Ant Financial halts debt backed consumer loans after China’s micro-lending curbs

Jack Ma, billionaire and chairman of Alibaba Group Holding Ltd., wears a shirt with his initials, JMA, embroidered onto its sleeve, during a session on day three of the World Economic Forum (WEF) in Davos, Switzerland, on Friday, Jan. 23, 2015. World leaders, influential executives, bankers and policy makers attend the 45th annual meeting of the World Economic Forum in Davos from Jan. 21-24. Photographer: Chris Ratcliffe/Bloomberg

After selling billions of dollars of debt backed by consumer loans last year, Chinese billionaire Jack Ma’s Ant Financial is pausing such fundraising as the government steps up curbs on micro lending.

The company hasn’t sold any asset-backed securities since early December, according to data compiled by Bloomberg and China Securitization Analytics. That marks an abrupt shift after Ant Financial issued a record 238 billion yuan ($37 billion) in 2017 of such securities backed by consumer loans. It comes after authorities announced on Dec. 1 they were requiring micro lenders to consolidate ABS into their balance sheets.

“Without the new rules, Ant Financial’s consumer loans would balloon with no limit because it can move most loans off its balance sheet by packaging them into ABS,” said Shanghai-based Yang Junmin, an analyst at Internet finance research firm Shanghai Yingxun Technology Co. “Now they would be very cautious about selling new ABS. Ant Financial’s new consumer loans may have an obvious slowdown this year.”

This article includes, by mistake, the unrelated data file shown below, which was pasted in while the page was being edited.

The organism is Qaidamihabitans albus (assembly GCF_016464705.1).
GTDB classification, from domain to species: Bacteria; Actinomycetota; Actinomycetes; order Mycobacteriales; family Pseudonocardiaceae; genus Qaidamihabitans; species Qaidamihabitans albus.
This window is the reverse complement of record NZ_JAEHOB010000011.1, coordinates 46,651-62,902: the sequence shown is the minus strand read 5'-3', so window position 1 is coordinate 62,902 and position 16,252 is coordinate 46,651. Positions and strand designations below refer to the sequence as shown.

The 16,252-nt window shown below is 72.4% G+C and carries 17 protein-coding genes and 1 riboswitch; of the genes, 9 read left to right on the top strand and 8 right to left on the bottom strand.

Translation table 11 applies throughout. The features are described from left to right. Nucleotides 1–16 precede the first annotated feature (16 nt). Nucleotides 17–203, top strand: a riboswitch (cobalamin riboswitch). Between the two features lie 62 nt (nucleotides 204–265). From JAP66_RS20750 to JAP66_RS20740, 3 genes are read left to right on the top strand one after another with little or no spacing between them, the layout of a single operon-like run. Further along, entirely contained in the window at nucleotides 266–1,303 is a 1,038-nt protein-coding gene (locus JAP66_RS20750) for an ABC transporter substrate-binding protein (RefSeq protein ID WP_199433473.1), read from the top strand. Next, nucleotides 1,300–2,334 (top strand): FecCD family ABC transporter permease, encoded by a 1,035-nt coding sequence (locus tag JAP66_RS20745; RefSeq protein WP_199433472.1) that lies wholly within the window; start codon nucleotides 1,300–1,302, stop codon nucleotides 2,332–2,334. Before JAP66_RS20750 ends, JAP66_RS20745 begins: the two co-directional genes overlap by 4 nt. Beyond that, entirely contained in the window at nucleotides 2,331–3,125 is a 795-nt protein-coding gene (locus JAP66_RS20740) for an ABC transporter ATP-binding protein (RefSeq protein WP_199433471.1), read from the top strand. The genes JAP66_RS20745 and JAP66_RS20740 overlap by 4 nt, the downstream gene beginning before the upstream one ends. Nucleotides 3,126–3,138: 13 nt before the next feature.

China’s regulators are targeting the estimated 1 trillion yuan online cash micro-lending industry that has drawn criticism for exorbitant interest rates and underhand lending practices. An extended fundraising halt could limit the ability of Ant Financial — which is controlled by Alibaba Group Holding Ltd.’s founder Ma — to lend to consumers buying everything from iPhones to hairdryers on China’s burgeoning online shopping platforms.

The securitized products have provided capital that can be lent out by Ant and the financing units of other Internet giants that can’t take deposits, raising red flags for some analysts who said there needs to be more transparency about how the ABS are created.

Ant Financial said in an emailed statement that the company had stopped issuing ABS recently as interest rates in the interbank market had gone up significantly, and didn’t respond to questions concerning any regulatory changes.

“With the new restrictions published late last year, China’s unsecured cash loan market will probably shrink quite a lot this year,” said  Jerome Cheng, a senior vice president in Hong Kong at Moody’s Investors Service. “The ABS backed by this type of assets will shrink as well.”

Ant Financial is formally known as Zhejiang Ant Small & Micro Financial Services Group.

Also read:

DBS embracing technology can become Singapore’s Ant Financial

U.S. panel obstructs MoneyGram, China’s Ant Financial deal

Bloomberg